- Historical event:
- 25 June 1938
- It is interesting that, during the mandate of the first President of Ireland, it was not yet clear who was actually the head of state in Ireland - the president or the British king, George VI. Specifically, Ireland still had links with the United Kingdom, even though it had its own government and prime minister.
On this day in 1938, Ireland got its first president in history. His name was Douglas Hyde and he was a respected scholar of the Irish language (Gaelic).
This old language had diminished as a spoken tongue and was at risk of falling into oblivion due to the expansion of the English language.
Douglas Hyde was very interested in the Irish language and old Irish Gaelic culture already in his youth. He even founded an organization called “Gaelic League” (Irish: Conradh na Gaeilge) that promotes the Irish language in order to save it from extinction.
In 1938, Douglas Hyde emerged as the ideal person for the President of Ireland. Irish Prime Minister Éamon de Valera and the head of the opposition W. T. Cosgrave both agreed on that.
In fact, they both appreciated Hyde, who had a distinguished academic career (and a doctorate). Indeed, Dr. Hyde was a Protestant, which the Catholic Prime Minister de Valera and the head of the opposition Cosgrave wanted to utilize in order to show that Ireland is not intended to be religiously exclusive.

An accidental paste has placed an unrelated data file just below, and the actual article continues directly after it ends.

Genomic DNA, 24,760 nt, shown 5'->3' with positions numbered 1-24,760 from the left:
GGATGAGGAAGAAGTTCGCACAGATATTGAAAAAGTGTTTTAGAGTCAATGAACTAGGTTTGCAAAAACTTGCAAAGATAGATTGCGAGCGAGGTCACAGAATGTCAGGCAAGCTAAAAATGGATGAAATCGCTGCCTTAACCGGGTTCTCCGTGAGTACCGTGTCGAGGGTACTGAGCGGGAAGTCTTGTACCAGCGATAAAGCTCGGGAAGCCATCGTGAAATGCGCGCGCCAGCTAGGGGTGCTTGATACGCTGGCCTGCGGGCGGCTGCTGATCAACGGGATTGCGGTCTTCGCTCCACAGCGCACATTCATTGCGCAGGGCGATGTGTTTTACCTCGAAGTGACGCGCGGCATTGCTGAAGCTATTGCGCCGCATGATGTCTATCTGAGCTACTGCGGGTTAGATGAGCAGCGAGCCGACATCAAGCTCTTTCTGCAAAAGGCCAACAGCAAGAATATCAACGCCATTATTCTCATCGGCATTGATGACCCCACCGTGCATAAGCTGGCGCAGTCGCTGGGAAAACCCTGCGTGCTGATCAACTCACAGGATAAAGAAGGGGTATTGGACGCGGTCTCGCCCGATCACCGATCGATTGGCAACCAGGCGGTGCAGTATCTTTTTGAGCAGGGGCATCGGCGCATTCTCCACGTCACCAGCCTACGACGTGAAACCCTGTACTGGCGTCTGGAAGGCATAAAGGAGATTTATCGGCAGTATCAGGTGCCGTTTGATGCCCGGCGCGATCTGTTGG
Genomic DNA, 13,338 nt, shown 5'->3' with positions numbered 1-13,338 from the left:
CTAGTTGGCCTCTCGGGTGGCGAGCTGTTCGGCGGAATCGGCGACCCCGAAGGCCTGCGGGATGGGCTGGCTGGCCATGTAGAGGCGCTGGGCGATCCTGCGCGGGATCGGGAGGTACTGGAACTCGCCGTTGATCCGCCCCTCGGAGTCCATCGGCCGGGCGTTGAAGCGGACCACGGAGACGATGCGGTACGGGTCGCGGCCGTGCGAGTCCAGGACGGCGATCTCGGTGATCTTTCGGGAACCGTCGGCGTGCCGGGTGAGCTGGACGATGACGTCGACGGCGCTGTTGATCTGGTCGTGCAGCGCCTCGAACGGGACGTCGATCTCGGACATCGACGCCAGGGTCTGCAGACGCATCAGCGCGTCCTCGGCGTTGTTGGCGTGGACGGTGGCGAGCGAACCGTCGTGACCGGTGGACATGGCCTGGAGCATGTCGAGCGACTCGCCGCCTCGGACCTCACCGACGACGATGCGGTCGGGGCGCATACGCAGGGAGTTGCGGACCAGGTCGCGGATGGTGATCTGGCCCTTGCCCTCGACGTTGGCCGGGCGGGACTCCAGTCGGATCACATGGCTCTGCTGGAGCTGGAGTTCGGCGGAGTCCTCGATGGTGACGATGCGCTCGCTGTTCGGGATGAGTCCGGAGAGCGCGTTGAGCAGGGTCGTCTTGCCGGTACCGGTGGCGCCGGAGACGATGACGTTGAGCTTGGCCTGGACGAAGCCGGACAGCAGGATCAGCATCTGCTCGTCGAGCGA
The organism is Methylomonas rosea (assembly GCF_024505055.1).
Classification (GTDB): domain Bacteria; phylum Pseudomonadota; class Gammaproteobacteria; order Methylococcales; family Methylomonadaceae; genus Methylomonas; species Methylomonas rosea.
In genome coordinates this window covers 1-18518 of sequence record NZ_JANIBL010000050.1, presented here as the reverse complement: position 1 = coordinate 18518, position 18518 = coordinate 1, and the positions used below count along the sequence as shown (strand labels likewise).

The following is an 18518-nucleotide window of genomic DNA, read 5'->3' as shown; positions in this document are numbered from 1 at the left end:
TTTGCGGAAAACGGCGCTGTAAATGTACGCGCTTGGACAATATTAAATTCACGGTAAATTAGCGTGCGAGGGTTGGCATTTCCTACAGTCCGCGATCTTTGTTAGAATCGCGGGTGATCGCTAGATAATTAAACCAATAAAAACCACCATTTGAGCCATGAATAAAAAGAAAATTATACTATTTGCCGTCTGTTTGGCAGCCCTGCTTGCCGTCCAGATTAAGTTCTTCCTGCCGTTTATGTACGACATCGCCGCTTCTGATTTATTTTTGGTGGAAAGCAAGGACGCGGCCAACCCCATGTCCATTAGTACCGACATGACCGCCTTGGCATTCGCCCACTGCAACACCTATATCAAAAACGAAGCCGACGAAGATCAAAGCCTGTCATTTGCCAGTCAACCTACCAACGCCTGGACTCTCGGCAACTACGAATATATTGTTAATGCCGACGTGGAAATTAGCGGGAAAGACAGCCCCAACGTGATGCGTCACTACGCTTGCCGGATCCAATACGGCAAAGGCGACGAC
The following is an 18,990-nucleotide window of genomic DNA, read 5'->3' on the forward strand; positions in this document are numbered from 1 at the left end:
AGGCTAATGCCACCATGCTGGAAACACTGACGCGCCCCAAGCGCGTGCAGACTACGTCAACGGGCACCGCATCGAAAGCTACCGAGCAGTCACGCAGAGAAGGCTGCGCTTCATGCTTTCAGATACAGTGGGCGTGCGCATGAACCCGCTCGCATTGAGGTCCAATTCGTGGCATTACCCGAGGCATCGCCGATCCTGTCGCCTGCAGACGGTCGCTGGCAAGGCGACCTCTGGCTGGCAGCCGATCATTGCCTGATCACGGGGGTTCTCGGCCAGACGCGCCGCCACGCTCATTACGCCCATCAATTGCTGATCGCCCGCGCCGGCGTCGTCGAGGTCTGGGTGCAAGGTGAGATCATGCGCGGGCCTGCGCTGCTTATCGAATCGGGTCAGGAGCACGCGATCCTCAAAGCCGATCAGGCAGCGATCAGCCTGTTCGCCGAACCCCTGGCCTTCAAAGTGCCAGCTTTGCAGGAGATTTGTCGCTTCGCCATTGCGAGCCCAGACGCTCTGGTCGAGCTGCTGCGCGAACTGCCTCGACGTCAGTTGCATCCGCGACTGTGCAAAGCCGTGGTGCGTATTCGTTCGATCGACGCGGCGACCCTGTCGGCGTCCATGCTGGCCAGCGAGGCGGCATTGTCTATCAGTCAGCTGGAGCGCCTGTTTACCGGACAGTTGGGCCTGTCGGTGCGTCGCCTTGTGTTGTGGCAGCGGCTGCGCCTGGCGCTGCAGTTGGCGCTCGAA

All in all, Hyde was elected President of Ireland with no real opposition.
Interestingly, Hyde gave his presidential oath in the Irish language, in his native dialect. In the meantime, this dialect has long disappeared (Dr. Hyde was one of the last speakers), so the recording of his oath is one of the few reminiscences of this historical dialect.
As president, Hyde moved into the official presidential residence – Áras an Uachtaráin in Dublin – which is still the official residence of the President of Ireland.
It is interesting that, during the mandate of the first President of Ireland, it was not yet clear who is actually the head of state in Ireland – the president or the British king, George VI.
Specifically, Ireland still had links with the United Kingdom, even though it had its own government and prime minister. However, it was not a real problem, but mostly a formal one.
All these disagreements were resolved after World War II, when Ireland was formally declared a republic and completely separate from the United Kingdom.